We’ve Moved!

November 5, 2007 at 6:49 pm (Death, Featured Poems, Featured Prose, Graduation, Journal, Marriage, Naked Proverbs, Poetry, Prose, Religion, Uncategorized, Web Sites)

We’ve moved to theNakedAtheist.com

Please change your bookmarks/favorites accordingly.

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A Few Broad Strokes

September 8, 2006 at 1:44 pm (Death, Featured Prose, Prose, Religion)

Religious atheism can be seen as an attempt to fix religion’s flaws and eliminate its untenable assertions. Most of those flaws revolve around the concept of a spiritual world separate and remote from the physical world of bodies we inhabit here on earth. Out of this mistake spring Gods and miracles and afterlife.

I can paint the religious revolution I am proposing in a few broad strokes.

Religion is not a spirituality-based enterprise, but a body-based one. Its proper object of worship is here and now, for what is bodily is inherently sacred, mysterious and—as we experience it—eternal.*

In order to understand this new religious orientation, it’s necessary to abandon the dichotomy of soul/body and replace it with a new dichotomy: experiencing/behaving. Importantly, it is necessary to declare both worthy of worship. If we do so, it follows that the sacred is right at hand, not separated from us by the chasm of death or lost in the distance of some kind of spiritual realm.

Such realm is at best an illusion of thought, the result of incorrectly drawing the categories of our existence.

By using the dichotomy of experiencing/behavior instead of mind/body, we get a clearer picture of our nature. Experiencing is easily understood as something bodily, created by the brain, and this makes our mind comprehensible as a bodily phenomenon. If a word like “spiritual” refers to something beyond or transcending the body, it becomes an unnecessary fiction. We can now see it as a fundamental misunderstanding of our existence. Pertinently, it follows that religion needs to be body-based, not hinged on the fiction of spiritual entities.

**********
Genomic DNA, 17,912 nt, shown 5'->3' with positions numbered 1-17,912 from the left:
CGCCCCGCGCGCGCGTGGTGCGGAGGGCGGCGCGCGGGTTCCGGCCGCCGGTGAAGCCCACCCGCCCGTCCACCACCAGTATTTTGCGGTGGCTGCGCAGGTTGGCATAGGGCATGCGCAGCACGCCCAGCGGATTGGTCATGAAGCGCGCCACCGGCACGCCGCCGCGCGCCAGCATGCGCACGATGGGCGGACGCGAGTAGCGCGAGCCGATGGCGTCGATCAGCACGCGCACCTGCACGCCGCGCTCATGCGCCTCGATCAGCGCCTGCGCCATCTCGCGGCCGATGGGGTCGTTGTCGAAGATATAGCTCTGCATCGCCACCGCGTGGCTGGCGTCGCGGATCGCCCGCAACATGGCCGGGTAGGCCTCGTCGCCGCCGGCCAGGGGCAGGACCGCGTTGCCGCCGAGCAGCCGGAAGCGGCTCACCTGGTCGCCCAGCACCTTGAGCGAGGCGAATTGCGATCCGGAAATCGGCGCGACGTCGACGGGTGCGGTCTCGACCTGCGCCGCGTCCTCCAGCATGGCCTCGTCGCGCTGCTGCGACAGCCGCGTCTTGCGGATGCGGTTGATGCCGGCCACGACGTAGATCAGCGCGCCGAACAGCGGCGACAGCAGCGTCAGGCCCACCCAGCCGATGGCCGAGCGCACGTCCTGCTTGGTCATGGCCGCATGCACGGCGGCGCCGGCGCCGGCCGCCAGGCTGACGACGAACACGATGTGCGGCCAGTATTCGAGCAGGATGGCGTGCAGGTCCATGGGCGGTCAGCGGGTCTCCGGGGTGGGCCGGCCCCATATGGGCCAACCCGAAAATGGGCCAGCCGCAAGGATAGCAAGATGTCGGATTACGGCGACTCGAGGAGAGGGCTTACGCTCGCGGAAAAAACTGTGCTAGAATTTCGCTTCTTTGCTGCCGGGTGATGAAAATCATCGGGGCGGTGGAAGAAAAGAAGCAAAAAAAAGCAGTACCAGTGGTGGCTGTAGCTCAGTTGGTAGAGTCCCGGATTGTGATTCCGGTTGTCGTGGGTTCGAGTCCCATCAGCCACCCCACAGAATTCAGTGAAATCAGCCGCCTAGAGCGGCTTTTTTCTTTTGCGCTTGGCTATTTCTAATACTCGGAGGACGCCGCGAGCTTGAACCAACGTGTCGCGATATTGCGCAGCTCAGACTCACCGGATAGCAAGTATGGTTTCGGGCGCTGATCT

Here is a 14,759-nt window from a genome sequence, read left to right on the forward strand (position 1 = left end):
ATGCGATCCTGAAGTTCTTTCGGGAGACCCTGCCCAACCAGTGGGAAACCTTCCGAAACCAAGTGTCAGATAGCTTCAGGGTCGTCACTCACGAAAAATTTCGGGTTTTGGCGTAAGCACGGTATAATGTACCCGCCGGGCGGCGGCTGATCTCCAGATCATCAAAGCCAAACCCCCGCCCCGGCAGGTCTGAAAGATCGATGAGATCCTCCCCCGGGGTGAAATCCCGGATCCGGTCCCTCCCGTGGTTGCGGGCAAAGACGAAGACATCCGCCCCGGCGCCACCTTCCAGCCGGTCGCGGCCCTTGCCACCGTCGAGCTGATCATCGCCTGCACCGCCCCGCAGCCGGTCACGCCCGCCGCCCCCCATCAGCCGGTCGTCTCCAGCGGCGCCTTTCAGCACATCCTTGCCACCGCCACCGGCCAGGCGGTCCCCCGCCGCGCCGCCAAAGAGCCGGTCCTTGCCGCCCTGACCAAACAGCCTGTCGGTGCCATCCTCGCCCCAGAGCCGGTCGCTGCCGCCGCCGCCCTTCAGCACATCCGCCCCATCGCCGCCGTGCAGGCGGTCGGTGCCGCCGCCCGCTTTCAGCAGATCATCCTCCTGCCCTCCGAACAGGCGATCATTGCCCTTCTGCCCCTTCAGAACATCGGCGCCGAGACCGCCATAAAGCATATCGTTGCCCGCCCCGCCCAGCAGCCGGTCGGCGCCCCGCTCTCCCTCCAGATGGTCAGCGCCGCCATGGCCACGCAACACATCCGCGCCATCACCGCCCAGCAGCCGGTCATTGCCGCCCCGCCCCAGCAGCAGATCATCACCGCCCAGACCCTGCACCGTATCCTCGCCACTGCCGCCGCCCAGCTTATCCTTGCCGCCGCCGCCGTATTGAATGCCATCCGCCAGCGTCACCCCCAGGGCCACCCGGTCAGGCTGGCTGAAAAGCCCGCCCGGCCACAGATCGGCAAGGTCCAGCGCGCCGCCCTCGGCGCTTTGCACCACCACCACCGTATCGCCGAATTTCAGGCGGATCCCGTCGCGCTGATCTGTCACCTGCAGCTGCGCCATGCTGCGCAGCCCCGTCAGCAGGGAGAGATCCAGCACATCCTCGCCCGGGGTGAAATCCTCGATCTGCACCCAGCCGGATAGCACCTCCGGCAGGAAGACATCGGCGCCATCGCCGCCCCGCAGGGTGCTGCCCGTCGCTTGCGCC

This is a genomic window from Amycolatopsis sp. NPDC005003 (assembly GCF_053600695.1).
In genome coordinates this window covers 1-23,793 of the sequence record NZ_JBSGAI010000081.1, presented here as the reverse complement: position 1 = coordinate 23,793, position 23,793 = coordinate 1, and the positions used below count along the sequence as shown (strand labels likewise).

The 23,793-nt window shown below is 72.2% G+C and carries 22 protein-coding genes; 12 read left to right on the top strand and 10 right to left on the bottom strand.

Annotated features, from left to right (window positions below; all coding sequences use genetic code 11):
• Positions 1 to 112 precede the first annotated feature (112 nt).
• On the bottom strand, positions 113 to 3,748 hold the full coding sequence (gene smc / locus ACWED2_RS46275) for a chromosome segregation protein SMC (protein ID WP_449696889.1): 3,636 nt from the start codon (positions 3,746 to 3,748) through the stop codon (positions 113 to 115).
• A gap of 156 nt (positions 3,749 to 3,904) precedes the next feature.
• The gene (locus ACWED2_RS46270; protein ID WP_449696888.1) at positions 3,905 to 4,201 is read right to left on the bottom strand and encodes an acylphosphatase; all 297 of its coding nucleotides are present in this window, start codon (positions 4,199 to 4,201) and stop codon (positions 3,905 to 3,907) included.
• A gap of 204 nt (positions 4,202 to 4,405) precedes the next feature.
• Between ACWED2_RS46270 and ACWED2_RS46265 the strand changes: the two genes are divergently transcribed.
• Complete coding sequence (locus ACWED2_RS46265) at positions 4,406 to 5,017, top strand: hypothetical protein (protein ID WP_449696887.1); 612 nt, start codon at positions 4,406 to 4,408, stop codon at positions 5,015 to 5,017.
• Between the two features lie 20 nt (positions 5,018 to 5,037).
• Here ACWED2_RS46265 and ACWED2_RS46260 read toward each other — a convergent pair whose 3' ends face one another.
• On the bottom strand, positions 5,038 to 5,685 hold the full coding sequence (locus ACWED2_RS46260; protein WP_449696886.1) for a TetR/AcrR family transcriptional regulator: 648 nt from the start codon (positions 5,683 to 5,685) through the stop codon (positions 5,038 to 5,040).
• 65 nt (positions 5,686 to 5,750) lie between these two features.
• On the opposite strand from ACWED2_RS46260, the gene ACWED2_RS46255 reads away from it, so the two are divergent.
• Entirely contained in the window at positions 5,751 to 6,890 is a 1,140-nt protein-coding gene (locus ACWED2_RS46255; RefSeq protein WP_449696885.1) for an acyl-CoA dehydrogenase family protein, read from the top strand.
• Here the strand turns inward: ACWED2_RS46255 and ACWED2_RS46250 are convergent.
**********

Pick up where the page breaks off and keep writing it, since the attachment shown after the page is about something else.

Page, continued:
We must never forget that to refer to a beyond devalues life and ruins religion. How much better a religion real and palpable, than a fiction in the stars.

Even heaven is a stillborn vision. A “paradise” without sex or food or body is more akin to death than to life. To be worth anything, life must be bodily. The alive body is the annunciator of our existence.

Now as we all know, the objection to bringing religion down to the body, to imagining life bodily, is that we die. Our bodies die.

We don’t want to die. So we invent afterlife, we imagine heaven or summerland or nirvana and populate it with bodiless souls. Bodiless us, as if that were somehow possible.

By reformulating ourselves as something bodiless, essentially lifeless, we think we can avoid death. Define ourselves as something devoid of life and presto! we are death-proof.